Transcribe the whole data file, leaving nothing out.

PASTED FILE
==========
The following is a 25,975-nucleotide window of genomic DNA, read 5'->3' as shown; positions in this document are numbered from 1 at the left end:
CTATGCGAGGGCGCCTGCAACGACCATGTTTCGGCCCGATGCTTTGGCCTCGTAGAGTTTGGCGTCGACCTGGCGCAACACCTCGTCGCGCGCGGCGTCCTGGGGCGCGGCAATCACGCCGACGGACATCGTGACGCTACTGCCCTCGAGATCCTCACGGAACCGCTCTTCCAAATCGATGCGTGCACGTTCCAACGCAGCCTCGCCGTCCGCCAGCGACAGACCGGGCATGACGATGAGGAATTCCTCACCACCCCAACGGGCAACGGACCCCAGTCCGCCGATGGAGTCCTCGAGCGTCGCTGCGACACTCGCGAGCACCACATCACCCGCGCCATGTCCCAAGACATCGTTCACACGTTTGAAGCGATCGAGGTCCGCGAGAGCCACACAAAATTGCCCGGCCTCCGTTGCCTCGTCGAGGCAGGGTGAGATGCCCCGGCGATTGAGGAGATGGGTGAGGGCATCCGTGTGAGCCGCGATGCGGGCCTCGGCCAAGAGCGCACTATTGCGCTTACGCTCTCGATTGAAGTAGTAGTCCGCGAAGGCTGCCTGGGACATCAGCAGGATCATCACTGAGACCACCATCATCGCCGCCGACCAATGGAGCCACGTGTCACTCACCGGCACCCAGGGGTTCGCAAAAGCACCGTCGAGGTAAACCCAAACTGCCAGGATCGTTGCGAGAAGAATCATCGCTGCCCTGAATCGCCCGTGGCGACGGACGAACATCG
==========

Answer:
The following is a 25,975-nucleotide window of genomic DNA, read 5'->3' as shown; positions in this document are numbered from 1 at the left end:
CTATGCGAGGGCGCCTGCAACGACCATGTTTCGGCCCGATGCTTTGGCCTCGTAGAGTTTGGCGTCGACCTGGCGCAACACCTCGTCGCGCGCGGCGTCCTGGGGCGCGGCAATCACGCCGACGGACATCGTGACGCTACTGCCCTCGAGATCCTCACGGAACCGCTCTTCCAAATCGATGCGTGCACGTTCCAACGCAGCCTCGCCGTCCGCCAGCGACAGACCGGGCATGACGATGAGGAATTCCTCACCACCCCAACGGGCAACGGACCCCAGTCCGCCGATGGAGTCCTCGAGCGTCGCTGCGACACTCGCGAGCACCACATCACCCGCGCCATGTCCCAAGACATCGTTCACACGTTTGAAGCGATCGAGGTCCGCGAGAGCCACACAAAATTGCCCGGCCTCCGTTGCCTCGTCGAGGCAGGGTGAGATGCCCCGGCGATTGAGGAGATGGGTGAGGGCATCCGTGTGAGCCGCGATGCGGGCCTCGGCCAAGAGCGCACTATTGCGCTTACGCTCTCGATTGAAGTAGTAGTCCGCGAAGGCTGCCTGGGACATCAGCAGGATCATCACTGAGACCACCATCATCGCCGCCGACCAATGGAGCCACGTGTCACTCACCGGCACCCAGGGGTTCGCAAAAGCACCGTCGAGGTAAACCCAAACTGCCAGGATCGTTGCGAGAAGAATCATCGCTGCCCTGAATCGCCCGTGGCGACGGACGAACATCG